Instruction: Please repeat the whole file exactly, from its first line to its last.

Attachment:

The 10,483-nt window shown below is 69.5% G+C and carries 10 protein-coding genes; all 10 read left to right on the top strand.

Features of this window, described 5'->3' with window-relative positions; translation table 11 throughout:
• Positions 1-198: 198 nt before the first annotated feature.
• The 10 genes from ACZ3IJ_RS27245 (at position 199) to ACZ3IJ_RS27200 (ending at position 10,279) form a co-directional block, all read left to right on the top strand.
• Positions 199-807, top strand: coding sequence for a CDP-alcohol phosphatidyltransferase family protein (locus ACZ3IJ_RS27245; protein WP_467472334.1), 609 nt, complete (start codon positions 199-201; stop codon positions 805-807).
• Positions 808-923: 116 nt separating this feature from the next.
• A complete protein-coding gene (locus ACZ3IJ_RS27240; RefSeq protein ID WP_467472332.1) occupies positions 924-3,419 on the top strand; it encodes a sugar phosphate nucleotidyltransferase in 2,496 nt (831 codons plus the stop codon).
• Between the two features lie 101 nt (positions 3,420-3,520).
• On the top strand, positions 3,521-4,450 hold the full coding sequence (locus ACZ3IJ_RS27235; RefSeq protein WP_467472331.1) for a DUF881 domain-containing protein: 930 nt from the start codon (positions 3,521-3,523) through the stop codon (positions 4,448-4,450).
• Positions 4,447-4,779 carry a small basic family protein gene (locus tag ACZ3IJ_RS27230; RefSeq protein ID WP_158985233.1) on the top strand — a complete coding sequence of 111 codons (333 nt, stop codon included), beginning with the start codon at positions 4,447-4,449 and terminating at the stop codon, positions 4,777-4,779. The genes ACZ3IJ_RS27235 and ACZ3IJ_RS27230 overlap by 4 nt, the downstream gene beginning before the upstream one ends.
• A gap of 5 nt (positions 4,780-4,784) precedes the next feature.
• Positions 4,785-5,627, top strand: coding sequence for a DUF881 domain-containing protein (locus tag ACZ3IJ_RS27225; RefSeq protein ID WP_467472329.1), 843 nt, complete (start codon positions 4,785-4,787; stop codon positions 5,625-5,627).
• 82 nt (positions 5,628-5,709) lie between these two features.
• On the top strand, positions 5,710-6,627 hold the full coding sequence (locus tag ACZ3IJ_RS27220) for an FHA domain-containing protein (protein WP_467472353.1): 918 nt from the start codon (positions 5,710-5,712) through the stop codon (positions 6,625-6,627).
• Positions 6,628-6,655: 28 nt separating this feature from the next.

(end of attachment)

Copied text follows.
The 10,483-nt window shown below is 69.5% G+C and carries 10 protein-coding genes; all 10 read left to right on the top strand.

Features of this window, described 5'->3' with window-relative positions; translation table 11 throughout:
• Positions 1-198: 198 nt before the first annotated feature.
• The 10 genes from ACZ3IJ_RS27245 (at position 199) to ACZ3IJ_RS27200 (ending at position 10,279) form a co-directional block, all read left to right on the top strand.
• Positions 199-807, top strand: coding sequence for a CDP-alcohol phosphatidyltransferase family protein (locus ACZ3IJ_RS27245; protein WP_467472334.1), 609 nt, complete (start codon positions 199-201; stop codon positions 805-807).
• Positions 808-923: 116 nt separating this feature from the next.
• A complete protein-coding gene (locus ACZ3IJ_RS27240; RefSeq protein ID WP_467472332.1) occupies positions 924-3,419 on the top strand; it encodes a sugar phosphate nucleotidyltransferase in 2,496 nt (831 codons plus the stop codon).
• Between the two features lie 101 nt (positions 3,420-3,520).
• On the top strand, positions 3,521-4,450 hold the full coding sequence (locus ACZ3IJ_RS27235; RefSeq protein WP_467472331.1) for a DUF881 domain-containing protein: 930 nt from the start codon (positions 3,521-3,523) through the stop codon (positions 4,448-4,450).
• Positions 4,447-4,779 carry a small basic family protein gene (locus tag ACZ3IJ_RS27230; RefSeq protein ID WP_158985233.1) on the top strand — a complete coding sequence of 111 codons (333 nt, stop codon included), beginning with the start codon at positions 4,447-4,449 and terminating at the stop codon, positions 4,777-4,779. The genes ACZ3IJ_RS27235 and ACZ3IJ_RS27230 overlap by 4 nt, the downstream gene beginning before the upstream one ends.
• A gap of 5 nt (positions 4,780-4,784) precedes the next feature.
• Positions 4,785-5,627, top strand: coding sequence for a DUF881 domain-containing protein (locus tag ACZ3IJ_RS27225; RefSeq protein ID WP_467472329.1), 843 nt, complete (start codon positions 4,785-4,787; stop codon positions 5,625-5,627).
• 82 nt (positions 5,628-5,709) lie between these two features.
• On the top strand, positions 5,710-6,627 hold the full coding sequence (locus tag ACZ3IJ_RS27220) for an FHA domain-containing protein (protein WP_467472353.1): 918 nt from the start codon (positions 5,710-5,712) through the stop codon (positions 6,625-6,627).
• Positions 6,628-6,655: 28 nt separating this feature from the next.